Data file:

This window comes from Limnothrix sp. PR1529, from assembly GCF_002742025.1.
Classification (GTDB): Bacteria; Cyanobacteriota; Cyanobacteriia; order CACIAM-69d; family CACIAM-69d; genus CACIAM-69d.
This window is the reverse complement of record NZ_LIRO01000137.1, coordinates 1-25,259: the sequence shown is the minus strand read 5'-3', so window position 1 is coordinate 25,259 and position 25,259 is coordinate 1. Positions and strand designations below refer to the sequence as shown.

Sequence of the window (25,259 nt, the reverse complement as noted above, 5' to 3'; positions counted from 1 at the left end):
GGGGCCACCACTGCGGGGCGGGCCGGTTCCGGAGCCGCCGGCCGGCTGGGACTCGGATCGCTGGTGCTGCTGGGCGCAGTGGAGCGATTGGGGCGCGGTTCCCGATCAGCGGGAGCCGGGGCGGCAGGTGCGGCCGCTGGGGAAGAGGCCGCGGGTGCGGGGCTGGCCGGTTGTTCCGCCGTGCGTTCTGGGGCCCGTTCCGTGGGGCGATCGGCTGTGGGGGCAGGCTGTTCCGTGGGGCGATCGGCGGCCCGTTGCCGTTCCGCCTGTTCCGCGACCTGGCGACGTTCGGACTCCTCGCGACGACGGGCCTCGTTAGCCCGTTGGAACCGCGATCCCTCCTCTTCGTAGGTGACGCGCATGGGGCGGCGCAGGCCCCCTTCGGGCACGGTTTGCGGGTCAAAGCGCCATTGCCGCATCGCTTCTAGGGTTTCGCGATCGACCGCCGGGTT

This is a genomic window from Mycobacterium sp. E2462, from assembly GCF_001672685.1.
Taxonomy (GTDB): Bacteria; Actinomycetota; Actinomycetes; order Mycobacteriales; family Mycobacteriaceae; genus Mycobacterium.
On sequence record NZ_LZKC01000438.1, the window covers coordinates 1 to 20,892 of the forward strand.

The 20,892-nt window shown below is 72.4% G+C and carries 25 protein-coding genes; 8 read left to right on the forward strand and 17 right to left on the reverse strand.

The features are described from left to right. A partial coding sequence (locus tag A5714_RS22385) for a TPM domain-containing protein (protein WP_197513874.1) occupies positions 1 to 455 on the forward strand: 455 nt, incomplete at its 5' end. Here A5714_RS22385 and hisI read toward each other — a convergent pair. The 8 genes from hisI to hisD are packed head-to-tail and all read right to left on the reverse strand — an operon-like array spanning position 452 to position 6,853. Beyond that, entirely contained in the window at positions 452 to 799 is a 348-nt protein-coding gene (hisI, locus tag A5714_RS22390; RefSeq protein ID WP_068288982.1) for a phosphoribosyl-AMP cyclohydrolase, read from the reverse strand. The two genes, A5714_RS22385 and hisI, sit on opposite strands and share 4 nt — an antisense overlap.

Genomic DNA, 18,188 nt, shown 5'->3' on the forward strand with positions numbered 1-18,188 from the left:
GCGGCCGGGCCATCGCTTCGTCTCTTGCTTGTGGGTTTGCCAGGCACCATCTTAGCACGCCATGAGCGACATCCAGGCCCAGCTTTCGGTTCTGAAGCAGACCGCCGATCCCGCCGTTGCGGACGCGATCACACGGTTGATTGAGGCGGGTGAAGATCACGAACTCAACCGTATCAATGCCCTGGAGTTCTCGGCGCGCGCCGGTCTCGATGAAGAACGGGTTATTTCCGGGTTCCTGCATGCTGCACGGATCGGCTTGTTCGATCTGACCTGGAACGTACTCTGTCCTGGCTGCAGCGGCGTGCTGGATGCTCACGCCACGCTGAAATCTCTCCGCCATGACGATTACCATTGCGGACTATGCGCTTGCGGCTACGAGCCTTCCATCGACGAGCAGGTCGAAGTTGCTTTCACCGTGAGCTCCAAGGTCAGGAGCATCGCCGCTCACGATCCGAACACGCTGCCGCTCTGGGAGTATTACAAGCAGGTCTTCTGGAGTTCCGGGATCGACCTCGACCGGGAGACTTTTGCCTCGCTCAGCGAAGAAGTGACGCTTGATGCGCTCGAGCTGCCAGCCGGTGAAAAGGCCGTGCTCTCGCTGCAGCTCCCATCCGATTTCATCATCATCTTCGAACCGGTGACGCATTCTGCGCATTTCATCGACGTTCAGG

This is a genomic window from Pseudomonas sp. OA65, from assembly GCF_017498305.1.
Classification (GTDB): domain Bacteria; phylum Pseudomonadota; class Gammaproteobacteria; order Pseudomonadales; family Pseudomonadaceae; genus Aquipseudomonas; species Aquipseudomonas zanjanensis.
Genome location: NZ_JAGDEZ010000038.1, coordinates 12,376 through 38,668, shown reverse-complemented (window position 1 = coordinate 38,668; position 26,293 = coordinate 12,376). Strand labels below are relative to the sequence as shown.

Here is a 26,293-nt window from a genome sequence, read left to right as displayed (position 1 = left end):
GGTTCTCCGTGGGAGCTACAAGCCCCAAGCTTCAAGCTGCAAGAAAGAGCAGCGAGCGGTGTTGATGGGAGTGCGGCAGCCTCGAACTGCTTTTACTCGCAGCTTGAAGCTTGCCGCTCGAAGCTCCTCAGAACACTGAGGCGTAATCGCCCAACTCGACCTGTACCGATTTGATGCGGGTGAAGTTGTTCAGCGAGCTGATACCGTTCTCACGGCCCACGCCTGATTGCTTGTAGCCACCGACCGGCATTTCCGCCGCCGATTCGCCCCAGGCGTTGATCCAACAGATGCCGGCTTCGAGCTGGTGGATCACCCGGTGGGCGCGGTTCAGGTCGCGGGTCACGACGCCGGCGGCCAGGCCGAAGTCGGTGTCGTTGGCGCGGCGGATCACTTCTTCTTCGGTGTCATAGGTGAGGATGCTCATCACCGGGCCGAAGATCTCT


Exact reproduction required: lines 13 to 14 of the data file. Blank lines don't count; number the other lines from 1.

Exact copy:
This is a genomic window from Pseudomonas sp. OA65, from assembly GCF_017498305.1.
Classification (GTDB): domain Bacteria; phylum Pseudomonadota; class Gammaproteobacteria; order Pseudomonadales; family Pseudomonadaceae; genus Aquipseudomonas; species Aquipseudomonas zanjanensis.